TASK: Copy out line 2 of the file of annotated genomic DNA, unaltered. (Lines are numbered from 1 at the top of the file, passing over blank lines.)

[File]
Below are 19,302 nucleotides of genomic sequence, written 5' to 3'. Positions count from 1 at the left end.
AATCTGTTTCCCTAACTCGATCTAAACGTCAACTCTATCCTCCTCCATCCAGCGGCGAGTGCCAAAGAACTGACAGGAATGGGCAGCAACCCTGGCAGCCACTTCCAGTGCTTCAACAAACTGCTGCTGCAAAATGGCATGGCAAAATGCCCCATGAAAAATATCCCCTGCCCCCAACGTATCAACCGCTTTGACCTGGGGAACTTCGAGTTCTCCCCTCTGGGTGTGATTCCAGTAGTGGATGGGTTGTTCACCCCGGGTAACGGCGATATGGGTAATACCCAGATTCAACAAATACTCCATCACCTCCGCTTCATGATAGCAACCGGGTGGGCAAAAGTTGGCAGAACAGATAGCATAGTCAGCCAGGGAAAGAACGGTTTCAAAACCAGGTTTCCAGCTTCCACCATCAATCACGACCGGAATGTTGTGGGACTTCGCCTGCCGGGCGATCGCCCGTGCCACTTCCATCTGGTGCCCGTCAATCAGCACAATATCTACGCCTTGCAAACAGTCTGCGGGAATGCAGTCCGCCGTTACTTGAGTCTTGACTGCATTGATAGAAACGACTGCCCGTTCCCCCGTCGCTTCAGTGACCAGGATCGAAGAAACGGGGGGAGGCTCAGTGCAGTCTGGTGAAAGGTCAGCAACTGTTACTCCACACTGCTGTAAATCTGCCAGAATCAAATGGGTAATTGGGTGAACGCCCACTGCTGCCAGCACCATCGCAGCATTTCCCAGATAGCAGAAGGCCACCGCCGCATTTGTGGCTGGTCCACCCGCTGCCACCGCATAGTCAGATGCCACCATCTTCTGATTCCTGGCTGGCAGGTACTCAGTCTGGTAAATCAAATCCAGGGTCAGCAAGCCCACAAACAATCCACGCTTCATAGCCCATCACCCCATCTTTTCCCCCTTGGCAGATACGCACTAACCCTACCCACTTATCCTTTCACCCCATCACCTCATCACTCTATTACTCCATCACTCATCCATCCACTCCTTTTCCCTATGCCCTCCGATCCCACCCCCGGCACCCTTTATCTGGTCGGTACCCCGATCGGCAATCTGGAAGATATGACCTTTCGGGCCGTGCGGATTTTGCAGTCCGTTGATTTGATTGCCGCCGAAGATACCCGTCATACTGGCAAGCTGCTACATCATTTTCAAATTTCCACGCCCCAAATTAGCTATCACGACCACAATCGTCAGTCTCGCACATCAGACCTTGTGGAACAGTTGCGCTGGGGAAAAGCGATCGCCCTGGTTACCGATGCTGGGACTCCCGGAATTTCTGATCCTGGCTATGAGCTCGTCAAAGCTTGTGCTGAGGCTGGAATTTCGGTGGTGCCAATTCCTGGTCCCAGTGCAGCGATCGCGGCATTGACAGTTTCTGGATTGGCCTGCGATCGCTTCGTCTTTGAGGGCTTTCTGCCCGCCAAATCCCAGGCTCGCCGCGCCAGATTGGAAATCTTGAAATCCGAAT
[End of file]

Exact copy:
AATCTGTTTCCCTAACTCGATCTAAACGTCAACTCTATCCTCCTCCATCCAGCGGCGAGTGCCAAAGAACTGACAGGAATGGGCAGCAACCCTGGCAGCCACTTCCAGTGCTTCAACAAACTGCTGCTGCAAAATGGCATGGCAAAATGCCCCATGAAAAATATCCCCTGCCCCCAACGTATCAACCGCTTTGACCTGGGGAACTTCGAGTTCTCCCCTCTGGGTGTGATTCCAGTAGTGGATGGGTTGTTCACCCCGGGTAACGGCGATATGGGTAATACCCAGATTCAACAAATACTCCATCACCTCCGCTTCATGATAGCAACCGGGTGGGCAAAAGTTGGCAGAACAGATAGCATAGTCAGCCAGGGAAAGAACGGTTTCAAAACCAGGTTTCCAGCTTCCACCATCAATCACGACCGGAATGTTGTGGGACTTCGCCTGCCGGGCGATCGCCCGTGCCACTTCCATCTGGTGCCCGTCAATCAGCACAATATCTACGCCTTGCAAACAGTCTGCGGGAATGCAGTCCGCCGTTACTTGAGTCTTGACTGCATTGATAGAAACGACTGCCCGTTCCCCCGTCGCTTCAGTGACCAGGATCGAAGAAACGGGGGGAGGCTCAGTGCAGTCTGGTGAAAGGTCAGCAACTGTTACTCCACACTGCTGTAAATCTGCCAGAATCAAATGGGTAATTGGGTGAACGCCCACTGCTGCCAGCACCATCGCAGCATTTCCCAGATAGCAGAAGGCCACCGCCGCATTTGTGGCTGGTCCACCCGCTGCCACCGCATAGTCAGATGCCACCATCTTCTGATTCCTGGCTGGCAGGTACTCAGTCTGGTAAATCAAATCCAGGGTCAGCAAGCCCACAAACAATCCACGCTTCATAGCCCATCACCCCATCTTTTCCCCCTTGGCAGATACGCACTAACCCTACCCACTTATCCTTTCACCCCATCACCTCATCACTCTATTACTCCATCACTCATCCATCCACTCCTTTTCCCTATGCCCTCCGATCCCACCCCCGGCACCCTTTATCTGGTCGGTACCCCGATCGGCAATCTGGAAGATATGACCTTTCGGGCCGTGCGGATTTTGCAGTCCGTTGATTTGATTGCCGCCGAAGATACCCGTCATACTGGCAAGCTGCTACATCATTTTCAAATTTCCACGCCCCAAATTAGCTATCACGACCACAATCGTCAGTCTCGCACATCAGACCTTGTGGAACAGTTGCGCTGGGGAAAAGCGATCGCCCTGGTTACCGATGCTGGGACTCCCGGAATTTCTGATCCTGGCTATGAGCTCGTCAAAGCTTGTGCTGAGGCTGGAATTTCGGTGGTGCCAATTCCTGGTCCCAGTGCAGCGATCGCGGCATTGACAGTTTCTGGATTGGCCTGCGATCGCTTCGTCTTTGAGGGCTTTCTGCCCGCCAAATCCCAGGCTCGCCGCGCCAGATTGGAAATCTTGAAATCCGAAT